Expenses in a SMSF
A SMSF will have to pay certain expenses to keep on running the Fund for the purpose of providing for the Members’ retirement benefit. Normal operating expenses will be a tax deduction in the SMSF, but remember Trustees can’t be remunerated for their services as Trustees.
An expense that has a ‘private element’ in it cannot be claimed as tax deductible expense, for example if a computer was bought and used both for private and SMSF use, the expense can’t be claimed. You cannot apportion it because the SMSF is not a ‘business’.
Also remember where a Member is in pension mode the portion of the expense towards earning this ‘exempt income’ is not deductible. The apportionment formula is defined in the ruling. When at least one member of a SMSF has an account in the accumulation (tax paying) phase, its important for SMSF trustees to be aware of which expenses of the fund are tax deductible, and which are not.
The General Principle
An expense incurred by the SMSF which is not of a capital, private or domestic nature, is will be tax deductible to the extent that it has the essential character of an outgoing incurred in gaining or producing assessable income.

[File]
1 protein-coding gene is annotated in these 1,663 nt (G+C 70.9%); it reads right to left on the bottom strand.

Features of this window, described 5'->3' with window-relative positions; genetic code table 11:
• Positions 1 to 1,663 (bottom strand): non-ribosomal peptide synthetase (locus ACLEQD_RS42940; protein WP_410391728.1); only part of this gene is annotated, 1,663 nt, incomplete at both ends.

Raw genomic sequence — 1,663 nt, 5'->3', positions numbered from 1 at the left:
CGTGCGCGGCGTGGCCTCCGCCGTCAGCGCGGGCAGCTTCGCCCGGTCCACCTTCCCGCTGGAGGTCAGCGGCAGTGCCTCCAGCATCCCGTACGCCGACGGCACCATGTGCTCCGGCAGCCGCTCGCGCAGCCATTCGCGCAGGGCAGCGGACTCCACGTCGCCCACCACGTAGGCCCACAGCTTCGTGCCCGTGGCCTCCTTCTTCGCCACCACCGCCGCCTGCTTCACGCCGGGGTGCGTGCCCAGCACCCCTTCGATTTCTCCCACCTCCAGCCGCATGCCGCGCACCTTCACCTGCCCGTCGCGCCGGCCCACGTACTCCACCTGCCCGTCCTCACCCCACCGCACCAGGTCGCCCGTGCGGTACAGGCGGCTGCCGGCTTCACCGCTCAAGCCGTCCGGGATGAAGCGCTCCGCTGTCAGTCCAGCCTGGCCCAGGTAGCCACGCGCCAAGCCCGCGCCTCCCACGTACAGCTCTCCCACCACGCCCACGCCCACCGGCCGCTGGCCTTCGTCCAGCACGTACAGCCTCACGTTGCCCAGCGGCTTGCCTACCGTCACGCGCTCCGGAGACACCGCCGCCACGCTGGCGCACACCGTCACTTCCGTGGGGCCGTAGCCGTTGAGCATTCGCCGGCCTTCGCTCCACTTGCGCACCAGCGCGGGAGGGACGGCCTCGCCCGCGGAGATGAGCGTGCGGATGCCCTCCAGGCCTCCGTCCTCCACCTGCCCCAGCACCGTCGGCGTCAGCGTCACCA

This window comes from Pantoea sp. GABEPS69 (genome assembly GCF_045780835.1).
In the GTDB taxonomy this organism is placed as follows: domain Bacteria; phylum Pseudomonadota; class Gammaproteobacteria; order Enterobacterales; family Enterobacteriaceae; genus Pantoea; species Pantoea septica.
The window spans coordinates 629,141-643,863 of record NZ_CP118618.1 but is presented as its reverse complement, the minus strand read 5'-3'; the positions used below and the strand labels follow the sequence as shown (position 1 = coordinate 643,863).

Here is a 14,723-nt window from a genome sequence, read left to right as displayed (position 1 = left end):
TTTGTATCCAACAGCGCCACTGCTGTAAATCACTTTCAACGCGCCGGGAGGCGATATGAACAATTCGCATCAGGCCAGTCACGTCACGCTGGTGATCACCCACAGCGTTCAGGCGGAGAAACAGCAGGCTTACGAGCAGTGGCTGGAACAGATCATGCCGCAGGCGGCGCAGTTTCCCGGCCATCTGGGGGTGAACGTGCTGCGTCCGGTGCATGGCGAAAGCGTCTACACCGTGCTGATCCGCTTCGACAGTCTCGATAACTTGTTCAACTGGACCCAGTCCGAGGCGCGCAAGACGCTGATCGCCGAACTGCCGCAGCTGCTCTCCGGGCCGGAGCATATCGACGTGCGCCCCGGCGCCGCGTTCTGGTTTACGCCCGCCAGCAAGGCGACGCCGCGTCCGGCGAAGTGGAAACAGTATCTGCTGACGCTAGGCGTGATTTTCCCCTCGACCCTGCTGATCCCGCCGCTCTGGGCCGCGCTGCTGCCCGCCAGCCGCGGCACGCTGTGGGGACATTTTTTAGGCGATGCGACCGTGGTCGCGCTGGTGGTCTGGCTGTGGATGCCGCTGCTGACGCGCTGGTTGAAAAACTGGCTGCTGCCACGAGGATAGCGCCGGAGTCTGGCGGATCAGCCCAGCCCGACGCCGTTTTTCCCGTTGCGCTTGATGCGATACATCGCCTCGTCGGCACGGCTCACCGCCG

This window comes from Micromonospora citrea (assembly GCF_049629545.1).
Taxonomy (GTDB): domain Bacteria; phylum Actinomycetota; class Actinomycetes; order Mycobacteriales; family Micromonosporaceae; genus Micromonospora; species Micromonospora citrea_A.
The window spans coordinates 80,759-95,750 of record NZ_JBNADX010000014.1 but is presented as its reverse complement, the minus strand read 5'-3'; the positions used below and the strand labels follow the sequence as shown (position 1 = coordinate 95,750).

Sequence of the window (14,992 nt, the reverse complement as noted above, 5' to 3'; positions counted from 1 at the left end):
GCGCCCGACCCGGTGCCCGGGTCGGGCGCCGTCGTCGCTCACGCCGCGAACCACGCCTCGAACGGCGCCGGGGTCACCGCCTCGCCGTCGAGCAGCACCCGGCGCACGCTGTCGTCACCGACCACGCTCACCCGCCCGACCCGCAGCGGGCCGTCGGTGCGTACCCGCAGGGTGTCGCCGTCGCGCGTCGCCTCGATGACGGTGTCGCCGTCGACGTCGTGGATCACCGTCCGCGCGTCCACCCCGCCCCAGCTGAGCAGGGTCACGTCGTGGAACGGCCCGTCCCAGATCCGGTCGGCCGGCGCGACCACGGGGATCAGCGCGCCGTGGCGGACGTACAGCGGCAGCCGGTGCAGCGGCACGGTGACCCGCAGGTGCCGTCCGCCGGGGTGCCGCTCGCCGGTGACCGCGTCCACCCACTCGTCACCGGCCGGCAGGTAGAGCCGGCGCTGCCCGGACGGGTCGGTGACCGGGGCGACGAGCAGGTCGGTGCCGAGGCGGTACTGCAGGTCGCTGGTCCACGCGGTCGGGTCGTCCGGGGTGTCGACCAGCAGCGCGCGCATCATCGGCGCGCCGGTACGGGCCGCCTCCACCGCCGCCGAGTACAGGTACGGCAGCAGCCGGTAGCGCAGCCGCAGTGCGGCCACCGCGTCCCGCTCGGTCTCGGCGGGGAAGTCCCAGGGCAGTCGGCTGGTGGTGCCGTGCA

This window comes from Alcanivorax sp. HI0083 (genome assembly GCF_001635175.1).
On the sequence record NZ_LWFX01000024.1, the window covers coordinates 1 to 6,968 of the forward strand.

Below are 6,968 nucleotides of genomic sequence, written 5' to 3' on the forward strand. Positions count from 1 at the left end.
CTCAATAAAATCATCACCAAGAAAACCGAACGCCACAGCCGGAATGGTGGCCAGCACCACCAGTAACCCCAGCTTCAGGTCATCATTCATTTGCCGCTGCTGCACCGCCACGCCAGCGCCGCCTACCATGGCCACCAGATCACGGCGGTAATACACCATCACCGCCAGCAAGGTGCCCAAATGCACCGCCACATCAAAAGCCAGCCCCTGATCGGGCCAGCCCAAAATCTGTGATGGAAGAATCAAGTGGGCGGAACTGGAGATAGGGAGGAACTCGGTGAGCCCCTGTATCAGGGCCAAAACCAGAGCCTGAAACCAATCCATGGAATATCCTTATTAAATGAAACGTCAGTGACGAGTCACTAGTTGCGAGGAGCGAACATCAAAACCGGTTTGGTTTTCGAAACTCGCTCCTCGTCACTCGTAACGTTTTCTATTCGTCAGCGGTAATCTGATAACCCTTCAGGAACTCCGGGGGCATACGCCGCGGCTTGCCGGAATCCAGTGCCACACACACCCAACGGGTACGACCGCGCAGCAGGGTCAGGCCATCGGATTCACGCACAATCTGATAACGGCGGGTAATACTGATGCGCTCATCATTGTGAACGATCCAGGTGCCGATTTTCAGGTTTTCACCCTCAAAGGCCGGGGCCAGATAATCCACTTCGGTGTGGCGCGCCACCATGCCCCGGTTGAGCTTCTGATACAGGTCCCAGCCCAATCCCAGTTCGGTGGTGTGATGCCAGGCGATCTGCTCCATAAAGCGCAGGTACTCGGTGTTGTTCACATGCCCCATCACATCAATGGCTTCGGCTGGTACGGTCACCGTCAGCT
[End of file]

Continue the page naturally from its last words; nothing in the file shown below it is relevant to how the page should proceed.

Taxation Ruling on Specific SMSF Expenditure
The ATO issued a taxation ruling TR 93/17 setting out a list of expenses that are tax deductible to a SMSF, as follows:
- actuarial costs;
- accountancy fees;
- audit fees;
- costs of complying with Government regulations;
- costs in connection with the calculation and payment of benefits to Members (but not the cost of the benefit itself);
- investment adviser fees and costs in providing pre-retirement services to members;
- other administrative costs incurred in managing the Fund;
- the SMSF’s annual lodgement fee, however a late lodgement penalty is not deductible;
- legal expenses, although this usually depends on whether the expenses are of a capital or revenue nature;
Other expenses in a SMSF can include:
- life insurance premiums;
- total and permanent disability insurance premiums;
- partial deduction for total and permanent disability premiums;
- investment research subscriptions; and
- costs for amending a trust deed are deductible if the amendments are needed due to changes in Government regulations, and are made to ensure that the fund’s day to day operations continue to satisfy its compliance obligations.
What is not deductible?
- upfront fees incurred in investing money are of a capital nature and are not deductible;
- costs attributable to the earnings of assets backing tax exempt income streams (see below for the note on apportionment).
Expenses incurred in gaining or producing exempt income only (pension income) is not deductible. If the SMSF has accumulation and a pension account within the SMSF, expenses incurred partly in producing assessable income and partly in gaining exempt income must be apportioned.